Joey Fatone: Last name somehow the biggest burn on him of all time, also I think he hosted The Singing Bee??
Justin Timberland: Multimillionaire, globally famous superstar who can be the coolest guy in the room no matter where he goes, has a sense of humor, can act well, is friends with Jay-Z, did the song with Timbaland and Nelly Furtado where they spent three minutes talking shit on Scott Storch
Chris Kirkpatrick: Rare example of three first names
Lance Bass: Tried to go to space, also his name works as a description of the career of a fisherman
JC Chasez: Performed a song about teeth brushing for a children’s TV show that has undeniably outlasted the rest of his career
In comparison, the Backstreet Boys look like this:
Howie Dorough: Member of the Backstreet Boys
Brian Littrell: Member of the Backstreet Boys
A.J. McLean: Member of the Backstreet Boys
Kevin Richardson: Member of the Backstreet Boys that I keep mixing up with Kevin McDonald from Kids in the Hall
Nick Carter: Member of the Backstreet Boys, also I wrote that article about him
A relative fame quotient of all ten of these men from most famous to least famous looks like this:
- Justin Tinderdate
2-6. The Backstreet Men, Collective
- Chip Skylark
- Joey Fatone
- Lance Bass
- Chris Kirkpatrick
Overall, staying together, while a bad decision initially, has kept the Backstreet Boys as a collective in a spot between Justin’s relevance and the rest of N*SYNC’s irrelevance. N*SYNC is like when Michael Jordan left the 1998 Chicago Bulls and the rest of the team went on to join other teams and win zero more championships. The Backstreet Boys are like the 2004 Pistons, who stayed together as a playoff contender for like six more years.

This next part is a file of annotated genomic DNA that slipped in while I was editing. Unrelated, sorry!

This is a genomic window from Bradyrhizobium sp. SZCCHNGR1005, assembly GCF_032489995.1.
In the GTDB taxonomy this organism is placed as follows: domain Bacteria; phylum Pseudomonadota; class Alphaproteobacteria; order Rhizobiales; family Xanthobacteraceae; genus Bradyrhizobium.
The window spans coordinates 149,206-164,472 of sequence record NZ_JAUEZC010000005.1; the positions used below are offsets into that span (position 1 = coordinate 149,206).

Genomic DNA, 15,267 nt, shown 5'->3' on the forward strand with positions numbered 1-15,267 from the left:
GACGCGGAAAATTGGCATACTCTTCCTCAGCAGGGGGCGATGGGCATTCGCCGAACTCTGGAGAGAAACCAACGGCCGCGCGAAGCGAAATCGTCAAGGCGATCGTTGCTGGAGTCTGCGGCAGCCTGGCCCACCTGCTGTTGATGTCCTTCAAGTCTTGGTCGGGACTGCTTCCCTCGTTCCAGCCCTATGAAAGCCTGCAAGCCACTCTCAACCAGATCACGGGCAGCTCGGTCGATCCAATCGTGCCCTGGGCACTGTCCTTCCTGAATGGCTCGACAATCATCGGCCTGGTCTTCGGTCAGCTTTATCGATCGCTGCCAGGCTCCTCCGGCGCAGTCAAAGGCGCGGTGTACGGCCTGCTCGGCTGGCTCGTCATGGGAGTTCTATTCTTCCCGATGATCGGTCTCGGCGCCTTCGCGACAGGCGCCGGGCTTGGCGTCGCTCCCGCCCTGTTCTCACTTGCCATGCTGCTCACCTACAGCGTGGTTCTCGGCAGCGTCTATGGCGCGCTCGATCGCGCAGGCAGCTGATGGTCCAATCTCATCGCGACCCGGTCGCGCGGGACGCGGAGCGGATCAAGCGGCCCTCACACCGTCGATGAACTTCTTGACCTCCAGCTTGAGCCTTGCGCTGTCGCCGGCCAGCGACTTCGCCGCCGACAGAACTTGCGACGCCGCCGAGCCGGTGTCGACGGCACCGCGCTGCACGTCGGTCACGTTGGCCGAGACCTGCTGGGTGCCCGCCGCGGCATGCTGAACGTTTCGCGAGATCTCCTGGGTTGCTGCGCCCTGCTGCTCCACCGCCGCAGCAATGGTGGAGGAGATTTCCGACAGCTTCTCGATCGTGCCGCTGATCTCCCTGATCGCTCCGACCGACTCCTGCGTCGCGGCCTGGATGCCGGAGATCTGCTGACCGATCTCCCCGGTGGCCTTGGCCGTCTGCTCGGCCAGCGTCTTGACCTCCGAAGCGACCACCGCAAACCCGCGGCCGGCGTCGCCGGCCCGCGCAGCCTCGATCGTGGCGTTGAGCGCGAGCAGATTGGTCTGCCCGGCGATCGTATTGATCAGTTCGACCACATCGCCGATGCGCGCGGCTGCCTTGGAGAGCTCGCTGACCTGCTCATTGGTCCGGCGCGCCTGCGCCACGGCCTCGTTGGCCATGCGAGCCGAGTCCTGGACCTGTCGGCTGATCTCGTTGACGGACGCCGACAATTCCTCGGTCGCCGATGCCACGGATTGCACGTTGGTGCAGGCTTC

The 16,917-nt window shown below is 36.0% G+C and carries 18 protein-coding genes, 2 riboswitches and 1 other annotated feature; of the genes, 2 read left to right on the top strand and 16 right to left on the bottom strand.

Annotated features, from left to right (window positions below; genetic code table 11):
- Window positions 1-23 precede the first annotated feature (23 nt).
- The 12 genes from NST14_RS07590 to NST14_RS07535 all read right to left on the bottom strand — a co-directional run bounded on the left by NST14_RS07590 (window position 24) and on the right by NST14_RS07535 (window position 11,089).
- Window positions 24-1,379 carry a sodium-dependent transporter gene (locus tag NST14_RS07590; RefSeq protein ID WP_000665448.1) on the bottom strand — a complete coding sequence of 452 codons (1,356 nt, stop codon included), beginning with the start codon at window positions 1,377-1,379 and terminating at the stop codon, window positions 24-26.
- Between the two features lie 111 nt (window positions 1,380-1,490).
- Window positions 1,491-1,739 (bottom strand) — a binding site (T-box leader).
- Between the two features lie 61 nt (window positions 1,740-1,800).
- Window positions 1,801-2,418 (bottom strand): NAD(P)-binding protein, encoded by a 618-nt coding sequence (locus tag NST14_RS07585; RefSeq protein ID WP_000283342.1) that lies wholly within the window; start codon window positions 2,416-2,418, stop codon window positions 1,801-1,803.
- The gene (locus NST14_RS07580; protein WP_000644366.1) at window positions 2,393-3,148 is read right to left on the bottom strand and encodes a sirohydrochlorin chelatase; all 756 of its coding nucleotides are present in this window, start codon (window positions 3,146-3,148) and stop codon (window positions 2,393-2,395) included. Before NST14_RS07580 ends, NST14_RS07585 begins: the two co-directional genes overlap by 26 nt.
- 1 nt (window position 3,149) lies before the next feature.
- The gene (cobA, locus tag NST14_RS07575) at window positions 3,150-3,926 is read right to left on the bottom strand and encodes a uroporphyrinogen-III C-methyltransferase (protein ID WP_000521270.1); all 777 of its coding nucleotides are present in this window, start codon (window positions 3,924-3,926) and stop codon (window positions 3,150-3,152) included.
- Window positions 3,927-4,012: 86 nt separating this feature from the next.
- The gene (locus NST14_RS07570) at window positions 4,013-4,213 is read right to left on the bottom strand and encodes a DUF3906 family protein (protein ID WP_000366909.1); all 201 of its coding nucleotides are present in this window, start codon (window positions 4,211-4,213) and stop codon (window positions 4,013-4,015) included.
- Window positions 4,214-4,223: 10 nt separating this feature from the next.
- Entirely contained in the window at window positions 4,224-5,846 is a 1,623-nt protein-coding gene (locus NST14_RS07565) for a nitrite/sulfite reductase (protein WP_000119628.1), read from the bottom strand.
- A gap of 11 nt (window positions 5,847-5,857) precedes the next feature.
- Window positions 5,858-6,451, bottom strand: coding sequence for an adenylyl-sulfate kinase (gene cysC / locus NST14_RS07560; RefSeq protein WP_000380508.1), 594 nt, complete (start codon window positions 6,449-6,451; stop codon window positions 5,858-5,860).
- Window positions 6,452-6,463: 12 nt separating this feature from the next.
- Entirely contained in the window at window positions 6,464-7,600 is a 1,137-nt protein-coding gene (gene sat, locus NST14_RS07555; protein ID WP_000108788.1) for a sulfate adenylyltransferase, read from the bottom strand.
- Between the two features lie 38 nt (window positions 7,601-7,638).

The first Weezer album is the only one I like anymore
I still care for Pinkerton, but… man… one of those songs is about picking masturbating over human interaction. Butterfly is alright, but it should’ve been Longtime Sunshine. El Scorcho and The Good Life are still classic tracks. Across the Sea is the Most Uncomfortable Song of All Time. Pink Triangle is the Second Most Uncomfortable Song of All Time.
The Blue Album, on the other hand, is mostly sincere and relatable outside of the surfing one.
“Heads Will Roll” by the Yeah Yeah Yeahs should be used as a crowd pump-up song
The A-Trak version in particular. Just imagine that at like a big football game or something.
Toy Soldiers by Martika is the best song of the eighties
This is wrong, I just discovered as I was writing this. Come on and Get My Love by D-Mob Introducing Cathy Dennis is the best song of the eighties.
I Want You Back has, somehow, replaced ABC as the chief song in Jackson 5 history
-I’ll never really understand how this happened. ABC used to be the go-to Jackson 5 song, but sometime in the past few years, there’s been a resurgence in I Want You Back’s airplay and general use in day to day life. This keeps happening to ol’ Mikey, somehow. Thriller, the album, is more associated with the Thriller, the song than Beat It, the most popular song off of that album during that era. Bad, the album,is now more associated with Smooth Criminal than Bad, the song, despite Smooth Criminal’s relative lack of success during that era.
Thriller came back because of the video, Smooth Criminal came back probably because of Alien Ant Farm, and I Want You Back came back because it’s an incredible composition in the history of popular music, really a flawless track that exemplified everything that the young Michael Jackson could do.
With that salient point based entirely on hearsay and nothing else, the first day of Bad Opinions Week has ended. Tomorrow, I’ll be right back at it, talking about… like… Sports, I guess. So stay tuned for that if you want to read me making an ass of myself talking about Major League Soccer.